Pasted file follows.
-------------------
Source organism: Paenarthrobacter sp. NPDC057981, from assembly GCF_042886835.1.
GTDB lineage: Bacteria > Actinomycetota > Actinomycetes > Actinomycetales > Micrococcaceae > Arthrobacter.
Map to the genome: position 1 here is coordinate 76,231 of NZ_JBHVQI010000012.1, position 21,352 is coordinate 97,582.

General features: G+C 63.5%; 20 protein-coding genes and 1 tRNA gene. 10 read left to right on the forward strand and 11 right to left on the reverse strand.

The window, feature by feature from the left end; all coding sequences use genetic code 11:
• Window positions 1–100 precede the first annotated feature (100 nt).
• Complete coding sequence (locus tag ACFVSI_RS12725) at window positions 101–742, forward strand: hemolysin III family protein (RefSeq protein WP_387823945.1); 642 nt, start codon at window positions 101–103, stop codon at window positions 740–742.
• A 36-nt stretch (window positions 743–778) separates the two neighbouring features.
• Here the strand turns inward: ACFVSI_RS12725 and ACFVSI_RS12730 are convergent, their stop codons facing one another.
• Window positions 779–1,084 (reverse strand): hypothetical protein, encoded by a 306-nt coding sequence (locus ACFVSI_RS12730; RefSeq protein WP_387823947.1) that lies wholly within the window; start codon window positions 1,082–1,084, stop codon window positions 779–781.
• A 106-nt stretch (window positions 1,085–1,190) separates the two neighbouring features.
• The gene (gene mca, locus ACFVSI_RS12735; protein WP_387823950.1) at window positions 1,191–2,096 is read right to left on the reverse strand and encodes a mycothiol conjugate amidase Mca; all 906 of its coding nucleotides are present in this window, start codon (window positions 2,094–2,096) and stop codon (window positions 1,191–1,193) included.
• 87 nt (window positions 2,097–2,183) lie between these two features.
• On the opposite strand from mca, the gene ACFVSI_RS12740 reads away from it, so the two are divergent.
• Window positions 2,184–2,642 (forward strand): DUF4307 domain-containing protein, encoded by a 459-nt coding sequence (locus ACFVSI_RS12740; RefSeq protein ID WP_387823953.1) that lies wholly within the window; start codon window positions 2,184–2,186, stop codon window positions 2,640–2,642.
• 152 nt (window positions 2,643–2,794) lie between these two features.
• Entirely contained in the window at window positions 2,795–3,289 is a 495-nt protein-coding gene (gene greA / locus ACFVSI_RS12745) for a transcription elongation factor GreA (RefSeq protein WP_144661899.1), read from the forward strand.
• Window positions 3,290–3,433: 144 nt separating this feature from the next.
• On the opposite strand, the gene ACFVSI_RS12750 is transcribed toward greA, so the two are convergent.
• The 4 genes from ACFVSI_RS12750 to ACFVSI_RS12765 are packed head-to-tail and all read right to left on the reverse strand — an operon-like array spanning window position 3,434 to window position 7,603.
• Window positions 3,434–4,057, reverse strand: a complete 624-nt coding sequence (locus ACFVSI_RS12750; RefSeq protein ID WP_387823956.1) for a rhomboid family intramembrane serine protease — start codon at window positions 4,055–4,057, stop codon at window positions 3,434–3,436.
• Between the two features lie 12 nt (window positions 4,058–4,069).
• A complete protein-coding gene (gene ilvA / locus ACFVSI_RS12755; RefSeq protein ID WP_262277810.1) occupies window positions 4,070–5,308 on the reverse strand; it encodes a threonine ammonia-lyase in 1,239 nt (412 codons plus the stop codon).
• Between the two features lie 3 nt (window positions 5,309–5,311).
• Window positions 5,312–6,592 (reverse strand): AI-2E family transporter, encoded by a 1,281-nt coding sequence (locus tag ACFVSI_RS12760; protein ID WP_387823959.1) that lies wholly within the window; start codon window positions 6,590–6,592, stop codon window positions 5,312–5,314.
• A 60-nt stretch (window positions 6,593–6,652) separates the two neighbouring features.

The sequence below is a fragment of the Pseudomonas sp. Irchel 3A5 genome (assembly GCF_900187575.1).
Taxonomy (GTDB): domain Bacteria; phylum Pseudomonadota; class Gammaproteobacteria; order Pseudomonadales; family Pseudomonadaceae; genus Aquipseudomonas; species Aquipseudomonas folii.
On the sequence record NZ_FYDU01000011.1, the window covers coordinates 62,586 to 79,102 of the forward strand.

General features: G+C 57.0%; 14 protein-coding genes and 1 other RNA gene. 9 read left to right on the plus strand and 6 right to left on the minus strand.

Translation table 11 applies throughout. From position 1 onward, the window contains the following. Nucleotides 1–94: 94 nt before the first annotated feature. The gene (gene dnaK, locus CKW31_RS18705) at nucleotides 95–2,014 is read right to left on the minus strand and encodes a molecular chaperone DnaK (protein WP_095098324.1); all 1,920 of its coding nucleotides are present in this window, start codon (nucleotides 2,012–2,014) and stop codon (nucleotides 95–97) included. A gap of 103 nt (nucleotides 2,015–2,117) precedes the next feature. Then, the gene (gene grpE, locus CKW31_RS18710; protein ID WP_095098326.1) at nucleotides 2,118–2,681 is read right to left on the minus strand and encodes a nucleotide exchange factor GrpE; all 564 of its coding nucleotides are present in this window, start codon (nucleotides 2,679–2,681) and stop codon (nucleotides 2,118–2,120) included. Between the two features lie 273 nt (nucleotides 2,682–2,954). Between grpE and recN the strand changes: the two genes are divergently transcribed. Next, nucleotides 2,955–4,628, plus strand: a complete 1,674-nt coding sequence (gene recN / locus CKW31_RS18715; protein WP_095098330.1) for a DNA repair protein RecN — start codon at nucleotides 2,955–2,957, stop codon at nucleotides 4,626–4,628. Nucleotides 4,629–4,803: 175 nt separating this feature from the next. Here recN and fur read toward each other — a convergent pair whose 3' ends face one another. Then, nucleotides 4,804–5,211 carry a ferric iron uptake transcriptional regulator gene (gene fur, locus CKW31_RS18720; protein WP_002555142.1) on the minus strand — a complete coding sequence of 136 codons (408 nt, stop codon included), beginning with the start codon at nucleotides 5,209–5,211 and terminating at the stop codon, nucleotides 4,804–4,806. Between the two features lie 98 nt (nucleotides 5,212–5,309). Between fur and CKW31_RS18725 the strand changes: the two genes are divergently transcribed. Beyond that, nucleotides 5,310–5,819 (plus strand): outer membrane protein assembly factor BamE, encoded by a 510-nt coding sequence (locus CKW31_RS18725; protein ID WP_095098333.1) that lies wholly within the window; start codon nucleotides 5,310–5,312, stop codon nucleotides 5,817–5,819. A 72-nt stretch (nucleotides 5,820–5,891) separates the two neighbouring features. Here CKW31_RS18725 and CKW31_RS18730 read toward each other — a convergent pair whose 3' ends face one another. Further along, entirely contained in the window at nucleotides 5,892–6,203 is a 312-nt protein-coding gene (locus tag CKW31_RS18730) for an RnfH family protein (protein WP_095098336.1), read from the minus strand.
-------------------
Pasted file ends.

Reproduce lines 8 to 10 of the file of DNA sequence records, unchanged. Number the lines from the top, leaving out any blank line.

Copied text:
• A 36-nt stretch (window positions 743–778) separates the two neighbouring features.
• Here the strand turns inward: ACFVSI_RS12725 and ACFVSI_RS12730 are convergent, their stop codons facing one another.
• Window positions 779–1,084 (reverse strand): hypothetical protein, encoded by a 306-nt coding sequence (locus ACFVSI_RS12730; RefSeq protein WP_387823947.1) that lies wholly within the window; start codon window positions 1,082–1,084, stop codon window positions 779–781.